Rouleur 'Arlo's Upper Yarra' Pinot Noir

$320.00

Rouleur 'Arlo's Upper Yarra' Pinot Noir

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Our excitement levels went off the scale when Matty East mentioned he has 'another' Pinot Noir. Wait what? There is more? Premium Premium? Yep. Ok. Buckle up. Fruit sourced from two Upper Yarra vineyards. Meticulously hand-sorted.  Minimum intervention. No fining. Lightly filtered. When the fruit is this good, just let it do its thing. And it is doing a thing. Complexity, aromatics of dark and red sour cherries, dried rose petals. Evidence of quality oak in the background. Powdery tannins and surprising length in its youth. Our excitement levels are yet to decrease. They won't for a while. Cellar it 2 to 5 years if you can bear it (a huge ask indeed).

 

Calling all you high rollers. Allow us to introduce one man band Matt East. He grew up in the Yarra Valley, tinkering with his own wine from a young age, dad growing grapes in the back yard. The Rouleur philosophy is tending to pick on the earlier side for a freshness that knocks your socks off without sacrificing flavour. Matt’s rolling/rouleur journey in wine took him from national sales manager for Wirra Wirra to now getting his handy dirty, (cue suit in the bin. Sales script ripped apart. KPIs and spreadsheets deleted.). Rouleur is a tilt of the hat to his dad - lost but not forgotten - and a nod to the road less traveled.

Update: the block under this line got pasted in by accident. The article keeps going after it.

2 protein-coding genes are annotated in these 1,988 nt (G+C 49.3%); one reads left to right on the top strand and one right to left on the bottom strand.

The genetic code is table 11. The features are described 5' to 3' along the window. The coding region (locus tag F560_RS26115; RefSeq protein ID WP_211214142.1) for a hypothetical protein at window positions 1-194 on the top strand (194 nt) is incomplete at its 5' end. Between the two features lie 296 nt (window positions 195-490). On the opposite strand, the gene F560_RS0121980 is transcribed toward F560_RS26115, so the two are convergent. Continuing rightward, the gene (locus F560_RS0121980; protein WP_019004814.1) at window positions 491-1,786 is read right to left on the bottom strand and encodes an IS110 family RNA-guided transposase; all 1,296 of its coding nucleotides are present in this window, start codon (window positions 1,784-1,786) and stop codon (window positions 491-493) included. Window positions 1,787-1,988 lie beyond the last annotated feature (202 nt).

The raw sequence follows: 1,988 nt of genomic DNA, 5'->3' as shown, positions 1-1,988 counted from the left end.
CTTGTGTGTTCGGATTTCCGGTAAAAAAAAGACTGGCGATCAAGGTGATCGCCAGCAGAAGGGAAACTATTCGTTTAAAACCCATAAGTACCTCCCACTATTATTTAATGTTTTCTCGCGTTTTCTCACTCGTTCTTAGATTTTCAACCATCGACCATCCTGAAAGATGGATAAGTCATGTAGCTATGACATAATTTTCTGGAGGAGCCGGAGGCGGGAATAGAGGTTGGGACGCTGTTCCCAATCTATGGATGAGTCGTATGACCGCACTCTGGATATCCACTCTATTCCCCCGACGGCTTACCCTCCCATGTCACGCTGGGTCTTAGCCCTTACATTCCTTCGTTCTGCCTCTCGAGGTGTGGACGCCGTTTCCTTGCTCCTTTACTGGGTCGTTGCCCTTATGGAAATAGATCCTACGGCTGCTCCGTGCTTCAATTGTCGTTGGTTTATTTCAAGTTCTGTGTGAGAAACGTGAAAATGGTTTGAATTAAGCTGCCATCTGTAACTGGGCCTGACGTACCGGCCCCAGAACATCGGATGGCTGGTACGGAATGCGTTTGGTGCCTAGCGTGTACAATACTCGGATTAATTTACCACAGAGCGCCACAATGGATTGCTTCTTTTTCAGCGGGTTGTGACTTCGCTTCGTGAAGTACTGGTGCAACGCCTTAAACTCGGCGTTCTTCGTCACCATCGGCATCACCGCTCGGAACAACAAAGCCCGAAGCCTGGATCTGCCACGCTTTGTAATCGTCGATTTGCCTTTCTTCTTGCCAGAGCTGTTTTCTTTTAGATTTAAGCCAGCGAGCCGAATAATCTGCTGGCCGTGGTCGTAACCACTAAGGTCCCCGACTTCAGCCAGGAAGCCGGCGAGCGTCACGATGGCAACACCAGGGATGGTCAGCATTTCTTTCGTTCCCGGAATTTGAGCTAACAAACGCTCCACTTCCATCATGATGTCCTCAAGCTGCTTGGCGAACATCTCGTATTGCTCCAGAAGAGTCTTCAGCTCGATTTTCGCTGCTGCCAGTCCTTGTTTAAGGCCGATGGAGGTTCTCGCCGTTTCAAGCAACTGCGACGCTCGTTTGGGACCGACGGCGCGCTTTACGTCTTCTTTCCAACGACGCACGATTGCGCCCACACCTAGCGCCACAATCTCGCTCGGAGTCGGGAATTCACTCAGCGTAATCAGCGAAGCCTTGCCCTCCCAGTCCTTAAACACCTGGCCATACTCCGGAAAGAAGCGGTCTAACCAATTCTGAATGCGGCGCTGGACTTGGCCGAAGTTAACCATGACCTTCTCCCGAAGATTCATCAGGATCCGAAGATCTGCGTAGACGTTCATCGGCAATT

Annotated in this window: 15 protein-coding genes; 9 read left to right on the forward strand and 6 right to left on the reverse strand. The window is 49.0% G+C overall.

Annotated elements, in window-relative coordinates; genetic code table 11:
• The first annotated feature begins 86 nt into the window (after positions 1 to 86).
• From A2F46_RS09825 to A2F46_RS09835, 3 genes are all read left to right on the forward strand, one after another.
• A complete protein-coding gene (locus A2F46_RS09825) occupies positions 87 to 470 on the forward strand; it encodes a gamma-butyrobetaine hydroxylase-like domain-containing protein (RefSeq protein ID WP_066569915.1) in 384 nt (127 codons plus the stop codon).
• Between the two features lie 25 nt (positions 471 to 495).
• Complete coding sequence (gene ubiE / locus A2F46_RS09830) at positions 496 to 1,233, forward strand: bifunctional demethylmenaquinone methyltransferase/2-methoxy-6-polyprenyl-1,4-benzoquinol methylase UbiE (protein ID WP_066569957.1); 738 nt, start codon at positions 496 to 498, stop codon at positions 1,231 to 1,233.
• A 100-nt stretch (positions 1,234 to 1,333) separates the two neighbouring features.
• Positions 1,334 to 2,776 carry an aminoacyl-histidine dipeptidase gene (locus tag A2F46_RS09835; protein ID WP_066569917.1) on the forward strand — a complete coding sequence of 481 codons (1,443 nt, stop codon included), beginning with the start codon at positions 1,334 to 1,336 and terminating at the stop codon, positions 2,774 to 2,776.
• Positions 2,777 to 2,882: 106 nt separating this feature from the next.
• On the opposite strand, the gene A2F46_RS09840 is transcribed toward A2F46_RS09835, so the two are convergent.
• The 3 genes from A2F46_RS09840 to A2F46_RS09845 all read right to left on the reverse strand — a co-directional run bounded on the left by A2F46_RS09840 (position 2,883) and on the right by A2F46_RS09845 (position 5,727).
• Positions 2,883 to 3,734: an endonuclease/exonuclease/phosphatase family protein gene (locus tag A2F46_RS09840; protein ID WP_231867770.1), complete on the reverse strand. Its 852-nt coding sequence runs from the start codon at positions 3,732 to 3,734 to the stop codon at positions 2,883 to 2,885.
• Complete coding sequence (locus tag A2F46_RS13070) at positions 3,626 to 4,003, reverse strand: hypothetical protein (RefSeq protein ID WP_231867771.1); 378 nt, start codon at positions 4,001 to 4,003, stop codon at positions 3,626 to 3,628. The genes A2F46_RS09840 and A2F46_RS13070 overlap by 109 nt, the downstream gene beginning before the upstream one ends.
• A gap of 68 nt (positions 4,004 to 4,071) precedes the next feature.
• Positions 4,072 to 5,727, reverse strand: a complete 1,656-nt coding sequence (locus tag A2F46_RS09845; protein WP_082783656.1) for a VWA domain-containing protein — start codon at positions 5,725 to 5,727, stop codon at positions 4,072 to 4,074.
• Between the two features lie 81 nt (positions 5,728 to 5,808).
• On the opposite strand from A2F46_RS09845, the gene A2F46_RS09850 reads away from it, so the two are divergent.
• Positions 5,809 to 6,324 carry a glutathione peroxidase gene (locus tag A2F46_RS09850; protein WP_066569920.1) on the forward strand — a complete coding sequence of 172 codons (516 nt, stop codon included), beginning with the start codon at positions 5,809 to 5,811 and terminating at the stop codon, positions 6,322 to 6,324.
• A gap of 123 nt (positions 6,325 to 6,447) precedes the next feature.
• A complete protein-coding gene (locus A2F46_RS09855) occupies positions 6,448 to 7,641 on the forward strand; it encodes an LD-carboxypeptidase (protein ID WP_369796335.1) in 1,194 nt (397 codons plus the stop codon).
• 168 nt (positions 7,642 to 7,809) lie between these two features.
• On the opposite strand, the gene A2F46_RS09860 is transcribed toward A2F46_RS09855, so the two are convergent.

FROM THE WINEMAKER

First picked was the Primavera vineyard in Woori Yallock where we harvested 3 clones of Pinot Noir (35% MV6, 35% G8V3, 30% 115) on the same day. Later that week, we picked Pinot Noir clone MV6 from the cooler Cordillera vineyard near the township of Macclesfield. Both vineyards are elevated, north/north easterly facing and grown on free draining volcanic clay loam soils. 

 

At the winery, all fruit was meticulously hand-sorted with the Primavera MV6 portion being tipped to the bottom of a single open fermenter as whole bunches. Both the G clone and 115 was fully destemmed on top and cold soaked for a day or so before wild fermentation commenced. Cordillera was similarly processed, but we opted to use only 10% whole bunches due to the ‘autumnal character’ this fruit so often delivers. Again, we fermented using wild yeast and both pots received minimal attention, only a quick hand plunge as needs. 

 

Once dry, the Primavera ferment was left on skins for a further 5 days before being drained, footstomped and gently pressed. The slower fermenting Cordillera fruit was on skins for 3 weeks total before pressing to new and old oak for MLF and maturation.

FOOD MATCH

A wine of this calibre, of this quality, can stand up with some richer foods. The tannin structure and elegant boldness points me to a beef burgundy.

RATING

Coming soon.